The suits, which are pending in federal court in Los Angeles, point to the lack of legal clarity when it comes to nascent marketing technologies -- and to just how careful media companies and marketers must be to ensure their promotions fall within the law.
The lawsuits attack the games on the grounds that they charge viewers a 99¢ premium text-messaging fee to participate, a violation of what is known as the Standard Lottery Rule. That premium fee is applied on top of the basic text-message fee. The show's producers, the network and the cellphone carrier split the revenue.
Official rules for entry
For the contests to be considered lotteries, and therefore illegal, three elements must be present: a prize, chance and consideration -- which means something of value is required in order to participate (this is more commonly known as a bet). The 99-cent charge to enter, the suit said, technically makes the games illegal lotteries. The plaintiffs are demanding an injunction against the games, as well as attorneys' fees and their 99 cents back.
"The right to conduct a lottery is reserved to the state and not to the entertainment corporations," said William A. Pannell, an Atlanta attorney involved in the lawsuits. The lawsuits for "Deal or No Deal" and "The Apprentice" were both filed and dismissed in Georgia and re-filed, along with the "One vs. 100" lawsuit, in federal court.
More than 210 million wireless subscribers have participated in NBC's "Deal or No Deal" Lucky Case Game. The contest has received more than 57 million entries and awarded more than $1 million in cash prizes. It's unclear how many of those 57 million entries were premium text messages since the show doesn't break down how many people enter for free online vs. via premium text message. Also unclear is how many "Apprentice" viewers paid 99 cents for a chance to win a $10,000 grand prize in a promotion titled "Get Rich With Trump."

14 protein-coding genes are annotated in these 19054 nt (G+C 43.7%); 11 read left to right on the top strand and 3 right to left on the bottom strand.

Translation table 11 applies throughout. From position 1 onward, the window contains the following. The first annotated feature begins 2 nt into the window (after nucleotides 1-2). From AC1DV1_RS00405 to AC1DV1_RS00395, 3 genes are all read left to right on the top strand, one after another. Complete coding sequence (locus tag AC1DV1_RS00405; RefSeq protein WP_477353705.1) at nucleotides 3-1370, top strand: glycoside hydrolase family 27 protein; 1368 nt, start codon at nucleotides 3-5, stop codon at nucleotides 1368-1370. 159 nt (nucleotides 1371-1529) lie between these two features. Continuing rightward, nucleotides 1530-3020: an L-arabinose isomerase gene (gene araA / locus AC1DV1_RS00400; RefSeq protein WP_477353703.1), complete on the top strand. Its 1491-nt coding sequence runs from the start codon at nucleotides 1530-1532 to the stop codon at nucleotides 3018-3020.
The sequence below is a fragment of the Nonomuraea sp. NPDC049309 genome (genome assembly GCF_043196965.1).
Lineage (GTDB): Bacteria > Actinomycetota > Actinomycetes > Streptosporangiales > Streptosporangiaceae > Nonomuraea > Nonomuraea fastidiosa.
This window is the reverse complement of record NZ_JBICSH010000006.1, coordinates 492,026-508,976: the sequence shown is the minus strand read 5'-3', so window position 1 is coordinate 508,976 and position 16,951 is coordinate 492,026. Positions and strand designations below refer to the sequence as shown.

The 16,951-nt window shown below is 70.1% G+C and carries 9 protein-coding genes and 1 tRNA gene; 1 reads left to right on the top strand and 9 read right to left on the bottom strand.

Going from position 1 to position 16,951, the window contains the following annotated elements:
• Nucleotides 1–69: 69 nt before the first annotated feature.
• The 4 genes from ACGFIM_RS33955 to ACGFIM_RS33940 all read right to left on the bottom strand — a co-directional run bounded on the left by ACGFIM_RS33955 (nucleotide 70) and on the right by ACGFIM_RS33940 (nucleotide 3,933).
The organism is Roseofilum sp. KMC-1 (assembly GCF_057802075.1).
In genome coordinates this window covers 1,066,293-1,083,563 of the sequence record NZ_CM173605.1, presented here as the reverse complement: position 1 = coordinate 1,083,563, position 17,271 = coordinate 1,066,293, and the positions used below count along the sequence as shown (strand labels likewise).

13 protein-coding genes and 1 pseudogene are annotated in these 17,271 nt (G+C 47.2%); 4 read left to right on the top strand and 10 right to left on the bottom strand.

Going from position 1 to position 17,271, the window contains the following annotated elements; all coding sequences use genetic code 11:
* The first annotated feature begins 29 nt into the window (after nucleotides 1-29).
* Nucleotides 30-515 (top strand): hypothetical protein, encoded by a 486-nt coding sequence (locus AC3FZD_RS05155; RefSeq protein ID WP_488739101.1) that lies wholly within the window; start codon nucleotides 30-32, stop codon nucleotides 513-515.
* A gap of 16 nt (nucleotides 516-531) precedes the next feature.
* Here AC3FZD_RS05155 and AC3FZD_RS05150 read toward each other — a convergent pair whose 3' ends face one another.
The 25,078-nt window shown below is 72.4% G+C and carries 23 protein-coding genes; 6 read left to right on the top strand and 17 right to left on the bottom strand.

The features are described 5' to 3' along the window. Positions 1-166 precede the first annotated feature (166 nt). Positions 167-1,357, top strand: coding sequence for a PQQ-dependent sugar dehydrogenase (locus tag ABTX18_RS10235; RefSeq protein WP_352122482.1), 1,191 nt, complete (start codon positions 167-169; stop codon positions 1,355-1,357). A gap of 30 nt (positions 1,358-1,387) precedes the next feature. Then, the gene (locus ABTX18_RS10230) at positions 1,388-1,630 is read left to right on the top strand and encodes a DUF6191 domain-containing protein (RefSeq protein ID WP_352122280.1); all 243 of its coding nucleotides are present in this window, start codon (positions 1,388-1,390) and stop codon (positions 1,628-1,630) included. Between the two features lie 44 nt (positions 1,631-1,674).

The games, which offer the option of entering for free online, could have gotten around the lottery laws had they offered something of value in return for the 99 cents, according to legal experts. For example, if a beverage marketer offers a drink-and-win bottle-cap sweepstakes, the people purchasing the beverage get a cold drink in exchange for the money they spent to enter. Producers may have been better off if they'd offered cellphone users ringtones or wallpaper in exchange for sending the text.
"It's a serious shot across the bow to some of these promotions," said Joseph Lewczak, an attorney with Davis & Gilbert who specializes in mobile-related legal issues.
"Charging a premium fee for a text message, which provides the entrant with no bona fide product or service, may be deemed illegal," he said. "It is important not to overlook the fact that, though mobile entertainment may be a new and fast-developing medium, this medium is not exempt from the laws that would otherwise apply in the brick-and-mortar world."
Eric Levin, CEO of Rip Road, a mobile-marketing company, suggests following guidelines from the Mobile Marketing Association and federal regulators. "We all try to push the envelope because we're trying to be creative -- make something happen that hasn't happened," he said. "But on the legal side, there's not a lot of case law."
None of the companies named in the suit -- Endemol USA, NBC Universal, Verisign, M-Qube, Don Jagoda Associates and others -- returned calls for comment by press time.
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Contributing: Abbey Klaassen